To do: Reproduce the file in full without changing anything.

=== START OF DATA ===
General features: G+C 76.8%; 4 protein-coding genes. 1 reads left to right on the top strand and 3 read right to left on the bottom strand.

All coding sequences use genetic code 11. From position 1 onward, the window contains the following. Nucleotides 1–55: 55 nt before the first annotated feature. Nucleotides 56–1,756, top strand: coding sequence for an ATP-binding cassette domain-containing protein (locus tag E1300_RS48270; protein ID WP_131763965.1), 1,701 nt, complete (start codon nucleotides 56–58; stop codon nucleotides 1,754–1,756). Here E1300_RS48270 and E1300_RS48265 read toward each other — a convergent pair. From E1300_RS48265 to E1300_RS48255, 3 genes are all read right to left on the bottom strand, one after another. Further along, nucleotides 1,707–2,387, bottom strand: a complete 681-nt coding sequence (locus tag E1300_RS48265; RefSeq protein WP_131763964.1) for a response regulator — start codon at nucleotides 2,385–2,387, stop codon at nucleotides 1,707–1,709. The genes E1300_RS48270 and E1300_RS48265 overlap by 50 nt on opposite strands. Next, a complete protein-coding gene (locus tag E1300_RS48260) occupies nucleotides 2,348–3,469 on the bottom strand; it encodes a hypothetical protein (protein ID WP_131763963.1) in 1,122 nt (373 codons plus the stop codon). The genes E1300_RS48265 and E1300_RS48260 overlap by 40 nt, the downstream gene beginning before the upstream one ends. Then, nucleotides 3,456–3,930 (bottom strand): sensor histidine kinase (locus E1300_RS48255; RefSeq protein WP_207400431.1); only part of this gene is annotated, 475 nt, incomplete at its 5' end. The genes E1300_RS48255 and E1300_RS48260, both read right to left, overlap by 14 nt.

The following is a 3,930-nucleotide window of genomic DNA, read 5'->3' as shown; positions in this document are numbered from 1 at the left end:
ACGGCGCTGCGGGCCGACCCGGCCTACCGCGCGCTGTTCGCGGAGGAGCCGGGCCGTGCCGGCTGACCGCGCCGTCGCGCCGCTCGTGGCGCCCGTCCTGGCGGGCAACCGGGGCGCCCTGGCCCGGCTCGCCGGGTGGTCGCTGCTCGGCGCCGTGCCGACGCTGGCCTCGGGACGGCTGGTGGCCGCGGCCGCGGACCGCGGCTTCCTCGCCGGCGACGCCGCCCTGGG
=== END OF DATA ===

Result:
General features: G+C 76.8%; 4 protein-coding genes. 1 reads left to right on the top strand and 3 read right to left on the bottom strand.

All coding sequences use genetic code 11. From position 1 onward, the window contains the following. Nucleotides 1–55: 55 nt before the first annotated feature. Nucleotides 56–1,756, top strand: coding sequence for an ATP-binding cassette domain-containing protein (locus tag E1300_RS48270; protein ID WP_131763965.1), 1,701 nt, complete (start codon nucleotides 56–58; stop codon nucleotides 1,754–1,756). Here E1300_RS48270 and E1300_RS48265 read toward each other — a convergent pair. From E1300_RS48265 to E1300_RS48255, 3 genes are all read right to left on the bottom strand, one after another. Further along, nucleotides 1,707–2,387, bottom strand: a complete 681-nt coding sequence (locus tag E1300_RS48265; RefSeq protein WP_131763964.1) for a response regulator — start codon at nucleotides 2,385–2,387, stop codon at nucleotides 1,707–1,709. The genes E1300_RS48270 and E1300_RS48265 overlap by 50 nt on opposite strands. Next, a complete protein-coding gene (locus tag E1300_RS48260) occupies nucleotides 2,348–3,469 on the bottom strand; it encodes a hypothetical protein (protein ID WP_131763963.1) in 1,122 nt (373 codons plus the stop codon). The genes E1300_RS48265 and E1300_RS48260 overlap by 40 nt, the downstream gene beginning before the upstream one ends. Then, nucleotides 3,456–3,930 (bottom strand): sensor histidine kinase (locus E1300_RS48255; RefSeq protein WP_207400431.1); only part of this gene is annotated, 475 nt, incomplete at its 5' end. The genes E1300_RS48255 and E1300_RS48260, both read right to left, overlap by 14 nt.

The following is a 3,930-nucleotide window of genomic DNA, read 5'->3' as shown; positions in this document are numbered from 1 at the left end:
ACGGCGCTGCGGGCCGACCCGGCCTACCGCGCGCTGTTCGCGGAGGAGCCGGGCCGTGCCGGCTGACCGCGCCGTCGCGCCGCTCGTGGCGCCCGTCCTGGCGGGCAACCGGGGCGCCCTGGCCCGGCTCGCCGGGTGGTCGCTGCTCGGCGCCGTGCCGACGCTGGCCTCGGGACGGCTGGTGGCCGCGGCCGCGGACCGCGGCTTCCTCGCCGGCGACGCCGCCCTGGG